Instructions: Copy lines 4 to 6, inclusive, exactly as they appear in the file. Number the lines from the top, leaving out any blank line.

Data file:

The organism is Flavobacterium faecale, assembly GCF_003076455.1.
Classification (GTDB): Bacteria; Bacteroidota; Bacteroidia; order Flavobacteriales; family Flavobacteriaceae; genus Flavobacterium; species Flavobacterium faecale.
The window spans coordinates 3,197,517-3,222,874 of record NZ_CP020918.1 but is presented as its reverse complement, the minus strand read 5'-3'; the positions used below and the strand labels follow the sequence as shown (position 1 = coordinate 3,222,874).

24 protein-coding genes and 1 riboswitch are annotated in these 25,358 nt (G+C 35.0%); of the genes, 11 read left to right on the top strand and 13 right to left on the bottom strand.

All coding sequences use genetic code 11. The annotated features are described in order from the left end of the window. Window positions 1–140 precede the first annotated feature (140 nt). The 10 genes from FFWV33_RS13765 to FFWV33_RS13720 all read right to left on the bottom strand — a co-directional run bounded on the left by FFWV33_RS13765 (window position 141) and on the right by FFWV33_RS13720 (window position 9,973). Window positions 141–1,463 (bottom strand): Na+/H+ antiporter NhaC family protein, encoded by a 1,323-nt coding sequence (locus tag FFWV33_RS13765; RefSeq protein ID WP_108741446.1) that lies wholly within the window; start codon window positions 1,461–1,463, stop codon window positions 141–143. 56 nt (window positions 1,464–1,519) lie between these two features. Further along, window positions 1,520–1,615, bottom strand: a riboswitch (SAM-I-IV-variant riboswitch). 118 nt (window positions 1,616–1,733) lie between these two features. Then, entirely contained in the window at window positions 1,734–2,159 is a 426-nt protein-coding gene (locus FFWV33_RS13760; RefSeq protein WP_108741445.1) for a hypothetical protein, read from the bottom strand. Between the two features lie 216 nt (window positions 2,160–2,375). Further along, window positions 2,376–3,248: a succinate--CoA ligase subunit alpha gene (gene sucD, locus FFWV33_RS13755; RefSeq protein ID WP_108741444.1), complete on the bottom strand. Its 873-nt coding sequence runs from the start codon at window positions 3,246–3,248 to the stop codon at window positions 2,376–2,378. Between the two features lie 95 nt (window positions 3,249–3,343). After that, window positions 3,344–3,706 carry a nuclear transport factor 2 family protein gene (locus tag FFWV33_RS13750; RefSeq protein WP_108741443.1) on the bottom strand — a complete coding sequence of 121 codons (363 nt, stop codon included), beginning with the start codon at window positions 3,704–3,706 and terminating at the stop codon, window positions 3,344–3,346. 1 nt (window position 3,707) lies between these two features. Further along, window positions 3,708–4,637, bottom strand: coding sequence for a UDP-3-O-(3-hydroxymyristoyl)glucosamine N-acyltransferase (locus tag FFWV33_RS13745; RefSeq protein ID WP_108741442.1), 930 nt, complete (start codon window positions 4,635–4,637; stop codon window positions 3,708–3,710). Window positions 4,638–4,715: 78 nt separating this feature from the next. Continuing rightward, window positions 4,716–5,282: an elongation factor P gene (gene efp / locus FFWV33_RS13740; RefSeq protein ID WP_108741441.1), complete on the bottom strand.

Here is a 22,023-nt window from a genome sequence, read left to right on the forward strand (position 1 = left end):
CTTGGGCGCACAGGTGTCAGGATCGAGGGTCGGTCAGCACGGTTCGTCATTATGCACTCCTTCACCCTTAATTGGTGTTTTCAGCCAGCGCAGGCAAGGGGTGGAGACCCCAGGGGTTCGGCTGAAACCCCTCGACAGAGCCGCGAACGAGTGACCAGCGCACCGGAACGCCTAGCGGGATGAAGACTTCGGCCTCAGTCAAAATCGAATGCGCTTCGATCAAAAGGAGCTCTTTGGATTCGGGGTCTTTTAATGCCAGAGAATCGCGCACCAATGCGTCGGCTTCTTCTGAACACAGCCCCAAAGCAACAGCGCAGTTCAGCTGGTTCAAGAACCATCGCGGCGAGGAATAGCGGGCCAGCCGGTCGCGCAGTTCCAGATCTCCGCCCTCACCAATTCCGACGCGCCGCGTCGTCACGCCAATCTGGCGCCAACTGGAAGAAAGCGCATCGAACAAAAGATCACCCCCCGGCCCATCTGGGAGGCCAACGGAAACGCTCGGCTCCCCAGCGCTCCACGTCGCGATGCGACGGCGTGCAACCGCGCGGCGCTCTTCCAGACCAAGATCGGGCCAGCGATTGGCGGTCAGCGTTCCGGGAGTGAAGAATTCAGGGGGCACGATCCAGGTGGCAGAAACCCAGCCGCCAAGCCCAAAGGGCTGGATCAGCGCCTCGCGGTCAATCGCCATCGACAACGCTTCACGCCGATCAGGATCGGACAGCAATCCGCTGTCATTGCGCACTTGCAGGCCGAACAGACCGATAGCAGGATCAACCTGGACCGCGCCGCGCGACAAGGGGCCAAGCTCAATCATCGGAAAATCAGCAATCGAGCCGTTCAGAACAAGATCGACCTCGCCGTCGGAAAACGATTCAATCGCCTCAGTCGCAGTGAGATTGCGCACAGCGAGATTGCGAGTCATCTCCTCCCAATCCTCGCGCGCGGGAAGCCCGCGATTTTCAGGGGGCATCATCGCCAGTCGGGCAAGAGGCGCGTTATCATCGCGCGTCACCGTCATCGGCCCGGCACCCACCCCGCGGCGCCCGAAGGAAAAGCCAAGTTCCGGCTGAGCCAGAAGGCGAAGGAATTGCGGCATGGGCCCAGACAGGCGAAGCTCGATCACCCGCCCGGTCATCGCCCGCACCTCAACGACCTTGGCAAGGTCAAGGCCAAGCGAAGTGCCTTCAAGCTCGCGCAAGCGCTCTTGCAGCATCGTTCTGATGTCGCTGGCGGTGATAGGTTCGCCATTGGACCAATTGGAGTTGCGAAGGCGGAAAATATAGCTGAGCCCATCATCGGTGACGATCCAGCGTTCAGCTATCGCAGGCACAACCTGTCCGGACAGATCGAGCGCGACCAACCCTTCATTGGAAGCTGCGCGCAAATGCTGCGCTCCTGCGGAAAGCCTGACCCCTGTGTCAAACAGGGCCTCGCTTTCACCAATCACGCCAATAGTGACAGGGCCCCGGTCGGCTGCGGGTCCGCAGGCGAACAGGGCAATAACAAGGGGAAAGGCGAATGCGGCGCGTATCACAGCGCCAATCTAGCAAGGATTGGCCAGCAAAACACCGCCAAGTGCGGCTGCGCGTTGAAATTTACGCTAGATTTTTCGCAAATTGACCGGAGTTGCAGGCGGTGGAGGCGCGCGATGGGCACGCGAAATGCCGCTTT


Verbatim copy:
24 protein-coding genes and 1 riboswitch are annotated in these 25,358 nt (G+C 35.0%); of the genes, 11 read left to right on the top strand and 13 right to left on the bottom strand.

All coding sequences use genetic code 11. The annotated features are described in order from the left end of the window. Window positions 1–140 precede the first annotated feature (140 nt). The 10 genes from FFWV33_RS13765 to FFWV33_RS13720 all read right to left on the bottom strand — a co-directional run bounded on the left by FFWV33_RS13765 (window position 141) and on the right by FFWV33_RS13720 (window position 9,973). Window positions 141–1,463 (bottom strand): Na+/H+ antiporter NhaC family protein, encoded by a 1,323-nt coding sequence (locus tag FFWV33_RS13765; RefSeq protein ID WP_108741446.1) that lies wholly within the window; start codon window positions 1,461–1,463, stop codon window positions 141–143. 56 nt (window positions 1,464–1,519) lie between these two features. Further along, window positions 1,520–1,615, bottom strand: a riboswitch (SAM-I-IV-variant riboswitch). 118 nt (window positions 1,616–1,733) lie between these two features. Then, entirely contained in the window at window positions 1,734–2,159 is a 426-nt protein-coding gene (locus FFWV33_RS13760; RefSeq protein WP_108741445.1) for a hypothetical protein, read from the bottom strand. Between the two features lie 216 nt (window positions 2,160–2,375). Further along, window positions 2,376–3,248: a succinate--CoA ligase subunit alpha gene (gene sucD, locus FFWV33_RS13755; RefSeq protein ID WP_108741444.1), complete on the bottom strand. Its 873-nt coding sequence runs from the start codon at window positions 3,246–3,248 to the stop codon at window positions 2,376–2,378. Between the two features lie 95 nt (window positions 3,249–3,343). After that, window positions 3,344–3,706 carry a nuclear transport factor 2 family protein gene (locus tag FFWV33_RS13750; RefSeq protein WP_108741443.1) on the bottom strand — a complete coding sequence of 121 codons (363 nt, stop codon included), beginning with the start codon at window positions 3,704–3,706 and terminating at the stop codon, window positions 3,344–3,346. 1 nt (window position 3,707) lies between these two features. Further along, window positions 3,708–4,637, bottom strand: coding sequence for a UDP-3-O-(3-hydroxymyristoyl)glucosamine N-acyltransferase (locus tag FFWV33_RS13745; RefSeq protein ID WP_108741442.1), 930 nt, complete (start codon window positions 4,635–4,637; stop codon window positions 3,708–3,710). Window positions 4,638–4,715: 78 nt separating this feature from the next. Continuing rightward, window positions 4,716–5,282: an elongation factor P gene (gene efp / locus FFWV33_RS13740; RefSeq protein ID WP_108741441.1), complete on the bottom strand.

Here is a 22,023-nt window from a genome sequence, read left to right on the forward strand (position 1 = left end):